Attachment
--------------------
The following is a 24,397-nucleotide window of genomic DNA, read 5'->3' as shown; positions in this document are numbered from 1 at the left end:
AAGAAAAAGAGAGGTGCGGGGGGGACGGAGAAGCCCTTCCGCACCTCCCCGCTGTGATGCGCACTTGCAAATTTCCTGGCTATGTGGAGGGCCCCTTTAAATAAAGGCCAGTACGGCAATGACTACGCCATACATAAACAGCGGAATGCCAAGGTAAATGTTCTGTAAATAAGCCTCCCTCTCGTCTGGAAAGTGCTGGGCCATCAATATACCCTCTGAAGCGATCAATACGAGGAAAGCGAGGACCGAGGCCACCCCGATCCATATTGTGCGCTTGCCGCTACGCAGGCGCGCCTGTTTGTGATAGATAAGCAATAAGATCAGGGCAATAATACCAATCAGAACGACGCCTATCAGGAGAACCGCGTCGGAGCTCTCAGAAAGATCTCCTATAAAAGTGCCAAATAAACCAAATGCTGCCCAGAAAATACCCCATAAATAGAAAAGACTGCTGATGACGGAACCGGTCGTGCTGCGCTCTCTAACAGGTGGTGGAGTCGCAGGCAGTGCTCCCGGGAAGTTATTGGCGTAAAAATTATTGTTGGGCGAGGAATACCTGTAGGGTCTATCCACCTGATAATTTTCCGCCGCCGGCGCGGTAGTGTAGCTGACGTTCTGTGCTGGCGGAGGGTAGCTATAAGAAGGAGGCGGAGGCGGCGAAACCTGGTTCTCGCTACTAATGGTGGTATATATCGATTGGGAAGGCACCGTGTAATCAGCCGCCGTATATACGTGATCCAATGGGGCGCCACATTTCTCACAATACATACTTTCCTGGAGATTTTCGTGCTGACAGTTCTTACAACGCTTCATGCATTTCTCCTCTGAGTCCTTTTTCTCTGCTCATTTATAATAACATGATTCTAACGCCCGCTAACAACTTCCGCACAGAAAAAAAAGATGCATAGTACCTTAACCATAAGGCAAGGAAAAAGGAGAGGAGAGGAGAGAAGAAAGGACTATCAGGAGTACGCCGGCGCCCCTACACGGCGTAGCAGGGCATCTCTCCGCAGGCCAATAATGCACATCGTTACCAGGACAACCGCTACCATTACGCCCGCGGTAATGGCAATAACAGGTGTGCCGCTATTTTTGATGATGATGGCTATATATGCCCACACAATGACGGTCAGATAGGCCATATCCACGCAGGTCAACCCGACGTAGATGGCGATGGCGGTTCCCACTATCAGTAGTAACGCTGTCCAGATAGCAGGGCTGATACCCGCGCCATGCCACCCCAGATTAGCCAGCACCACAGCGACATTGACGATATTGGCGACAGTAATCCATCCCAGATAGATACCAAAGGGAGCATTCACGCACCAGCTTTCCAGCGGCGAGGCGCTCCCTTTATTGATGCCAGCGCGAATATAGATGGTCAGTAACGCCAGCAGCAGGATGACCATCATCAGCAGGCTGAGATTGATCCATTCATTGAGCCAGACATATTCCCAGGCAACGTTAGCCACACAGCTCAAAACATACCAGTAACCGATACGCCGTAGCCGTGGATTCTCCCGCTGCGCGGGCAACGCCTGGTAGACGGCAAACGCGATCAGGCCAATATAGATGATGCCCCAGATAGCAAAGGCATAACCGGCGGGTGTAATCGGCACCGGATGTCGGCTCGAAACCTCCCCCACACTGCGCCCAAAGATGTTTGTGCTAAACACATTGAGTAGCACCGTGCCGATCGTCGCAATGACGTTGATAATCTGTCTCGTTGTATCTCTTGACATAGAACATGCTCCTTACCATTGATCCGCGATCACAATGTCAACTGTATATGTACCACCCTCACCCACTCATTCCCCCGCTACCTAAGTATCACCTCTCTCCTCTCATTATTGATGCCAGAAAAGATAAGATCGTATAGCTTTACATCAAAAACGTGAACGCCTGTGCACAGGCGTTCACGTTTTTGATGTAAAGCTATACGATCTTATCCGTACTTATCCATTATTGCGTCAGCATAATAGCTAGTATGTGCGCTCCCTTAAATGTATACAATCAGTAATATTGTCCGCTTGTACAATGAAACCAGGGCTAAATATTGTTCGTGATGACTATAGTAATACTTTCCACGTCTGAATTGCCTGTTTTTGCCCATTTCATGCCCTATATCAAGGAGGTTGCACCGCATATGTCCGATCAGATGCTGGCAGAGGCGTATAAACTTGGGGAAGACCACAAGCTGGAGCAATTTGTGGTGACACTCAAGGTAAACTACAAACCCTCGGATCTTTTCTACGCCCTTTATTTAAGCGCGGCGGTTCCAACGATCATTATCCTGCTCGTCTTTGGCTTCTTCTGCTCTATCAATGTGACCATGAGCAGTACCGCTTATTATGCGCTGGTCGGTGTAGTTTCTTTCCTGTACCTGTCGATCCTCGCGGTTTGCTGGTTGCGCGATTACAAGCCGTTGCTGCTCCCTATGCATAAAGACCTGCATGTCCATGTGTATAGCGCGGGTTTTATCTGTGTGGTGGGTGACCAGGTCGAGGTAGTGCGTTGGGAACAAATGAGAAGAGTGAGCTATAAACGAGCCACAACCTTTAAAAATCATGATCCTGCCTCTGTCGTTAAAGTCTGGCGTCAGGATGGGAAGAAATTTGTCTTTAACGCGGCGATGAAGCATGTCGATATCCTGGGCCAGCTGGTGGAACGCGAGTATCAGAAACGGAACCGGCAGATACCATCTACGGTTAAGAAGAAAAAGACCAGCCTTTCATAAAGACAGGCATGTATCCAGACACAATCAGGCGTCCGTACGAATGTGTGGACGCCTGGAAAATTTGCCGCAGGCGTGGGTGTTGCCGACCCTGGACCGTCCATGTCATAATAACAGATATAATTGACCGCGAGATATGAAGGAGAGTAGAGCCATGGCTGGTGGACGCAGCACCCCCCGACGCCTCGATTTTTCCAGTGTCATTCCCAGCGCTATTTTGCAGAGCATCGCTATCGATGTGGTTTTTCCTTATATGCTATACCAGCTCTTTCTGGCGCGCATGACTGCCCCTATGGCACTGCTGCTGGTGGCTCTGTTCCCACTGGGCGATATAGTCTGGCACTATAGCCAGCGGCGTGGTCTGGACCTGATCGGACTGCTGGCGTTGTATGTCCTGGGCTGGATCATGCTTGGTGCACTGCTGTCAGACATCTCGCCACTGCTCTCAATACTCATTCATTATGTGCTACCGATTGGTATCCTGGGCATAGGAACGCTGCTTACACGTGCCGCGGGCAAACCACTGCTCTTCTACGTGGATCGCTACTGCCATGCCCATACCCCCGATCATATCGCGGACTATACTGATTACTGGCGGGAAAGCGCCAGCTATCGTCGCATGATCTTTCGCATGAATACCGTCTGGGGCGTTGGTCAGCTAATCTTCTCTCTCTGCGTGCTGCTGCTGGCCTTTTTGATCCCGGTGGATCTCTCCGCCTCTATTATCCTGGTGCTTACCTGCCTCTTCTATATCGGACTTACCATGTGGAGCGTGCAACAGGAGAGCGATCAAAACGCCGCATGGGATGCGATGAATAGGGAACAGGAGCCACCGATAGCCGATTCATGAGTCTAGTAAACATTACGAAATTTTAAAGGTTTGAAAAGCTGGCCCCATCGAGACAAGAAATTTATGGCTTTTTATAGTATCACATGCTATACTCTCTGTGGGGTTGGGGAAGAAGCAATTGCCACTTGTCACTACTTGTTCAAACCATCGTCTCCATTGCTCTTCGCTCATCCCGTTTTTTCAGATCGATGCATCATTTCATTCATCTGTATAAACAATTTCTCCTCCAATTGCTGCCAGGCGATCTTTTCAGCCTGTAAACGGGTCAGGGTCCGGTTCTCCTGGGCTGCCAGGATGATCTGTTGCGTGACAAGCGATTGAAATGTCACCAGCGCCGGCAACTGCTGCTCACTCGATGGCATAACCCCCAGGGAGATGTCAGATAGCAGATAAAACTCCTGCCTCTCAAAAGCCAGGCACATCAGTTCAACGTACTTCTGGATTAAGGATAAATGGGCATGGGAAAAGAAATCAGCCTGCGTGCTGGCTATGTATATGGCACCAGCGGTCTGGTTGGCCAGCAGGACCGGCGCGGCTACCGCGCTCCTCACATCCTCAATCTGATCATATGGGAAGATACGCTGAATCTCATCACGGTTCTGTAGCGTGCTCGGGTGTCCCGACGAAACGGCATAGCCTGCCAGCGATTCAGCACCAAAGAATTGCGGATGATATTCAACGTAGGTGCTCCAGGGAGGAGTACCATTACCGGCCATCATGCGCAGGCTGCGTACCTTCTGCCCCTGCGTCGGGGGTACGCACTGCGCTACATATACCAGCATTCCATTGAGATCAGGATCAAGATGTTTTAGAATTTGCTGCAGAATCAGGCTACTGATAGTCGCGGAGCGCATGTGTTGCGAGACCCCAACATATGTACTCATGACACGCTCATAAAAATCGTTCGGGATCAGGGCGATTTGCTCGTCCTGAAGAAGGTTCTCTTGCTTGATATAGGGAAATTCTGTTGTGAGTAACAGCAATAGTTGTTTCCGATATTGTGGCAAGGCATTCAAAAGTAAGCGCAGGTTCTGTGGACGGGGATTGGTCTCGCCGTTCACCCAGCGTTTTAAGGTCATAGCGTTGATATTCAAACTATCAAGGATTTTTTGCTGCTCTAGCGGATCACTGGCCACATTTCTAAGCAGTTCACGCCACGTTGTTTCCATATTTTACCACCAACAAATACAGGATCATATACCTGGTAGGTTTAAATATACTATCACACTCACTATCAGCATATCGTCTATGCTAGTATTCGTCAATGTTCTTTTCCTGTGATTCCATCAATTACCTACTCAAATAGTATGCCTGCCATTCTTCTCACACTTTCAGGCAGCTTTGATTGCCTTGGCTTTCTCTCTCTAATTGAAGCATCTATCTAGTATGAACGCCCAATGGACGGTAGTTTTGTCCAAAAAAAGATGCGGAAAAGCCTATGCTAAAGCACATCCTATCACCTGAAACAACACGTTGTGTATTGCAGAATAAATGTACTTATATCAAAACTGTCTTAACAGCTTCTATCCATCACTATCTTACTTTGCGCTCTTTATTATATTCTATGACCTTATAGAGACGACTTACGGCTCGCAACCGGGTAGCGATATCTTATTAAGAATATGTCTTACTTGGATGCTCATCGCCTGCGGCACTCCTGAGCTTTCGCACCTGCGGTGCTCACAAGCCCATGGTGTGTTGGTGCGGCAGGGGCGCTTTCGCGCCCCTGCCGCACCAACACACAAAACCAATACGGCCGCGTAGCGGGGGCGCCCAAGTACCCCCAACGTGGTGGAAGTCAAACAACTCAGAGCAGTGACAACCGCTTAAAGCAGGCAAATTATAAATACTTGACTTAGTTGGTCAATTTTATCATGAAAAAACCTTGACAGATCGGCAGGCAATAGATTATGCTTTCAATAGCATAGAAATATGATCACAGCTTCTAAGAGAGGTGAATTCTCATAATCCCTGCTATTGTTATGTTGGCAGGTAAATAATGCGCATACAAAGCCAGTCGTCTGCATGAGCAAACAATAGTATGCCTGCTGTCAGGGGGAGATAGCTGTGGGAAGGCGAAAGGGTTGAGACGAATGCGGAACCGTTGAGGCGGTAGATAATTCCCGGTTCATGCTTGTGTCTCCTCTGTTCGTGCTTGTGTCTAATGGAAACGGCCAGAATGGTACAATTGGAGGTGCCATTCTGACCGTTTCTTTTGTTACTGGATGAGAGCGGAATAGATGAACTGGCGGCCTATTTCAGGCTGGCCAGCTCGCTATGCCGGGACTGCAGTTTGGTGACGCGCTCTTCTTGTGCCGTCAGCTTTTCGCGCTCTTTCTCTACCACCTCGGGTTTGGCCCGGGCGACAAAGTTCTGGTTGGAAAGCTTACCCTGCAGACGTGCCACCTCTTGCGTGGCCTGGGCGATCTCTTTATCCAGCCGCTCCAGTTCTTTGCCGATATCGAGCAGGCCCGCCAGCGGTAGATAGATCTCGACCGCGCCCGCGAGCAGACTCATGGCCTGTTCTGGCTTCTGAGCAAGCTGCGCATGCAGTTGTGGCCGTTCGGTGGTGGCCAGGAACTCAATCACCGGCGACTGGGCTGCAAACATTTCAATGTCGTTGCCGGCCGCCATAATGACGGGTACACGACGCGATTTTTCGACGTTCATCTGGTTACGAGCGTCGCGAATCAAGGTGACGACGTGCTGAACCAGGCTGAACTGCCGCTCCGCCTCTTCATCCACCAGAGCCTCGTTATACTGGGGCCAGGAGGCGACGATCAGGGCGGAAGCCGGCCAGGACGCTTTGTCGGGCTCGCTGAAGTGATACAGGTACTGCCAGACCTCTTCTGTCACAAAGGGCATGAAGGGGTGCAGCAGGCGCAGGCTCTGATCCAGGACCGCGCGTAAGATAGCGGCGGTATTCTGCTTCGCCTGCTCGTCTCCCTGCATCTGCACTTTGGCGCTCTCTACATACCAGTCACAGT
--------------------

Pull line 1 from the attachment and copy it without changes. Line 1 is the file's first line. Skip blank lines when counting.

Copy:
The following is a 24,397-nucleotide window of genomic DNA, read 5'->3' as shown; positions in this document are numbered from 1 at the left end: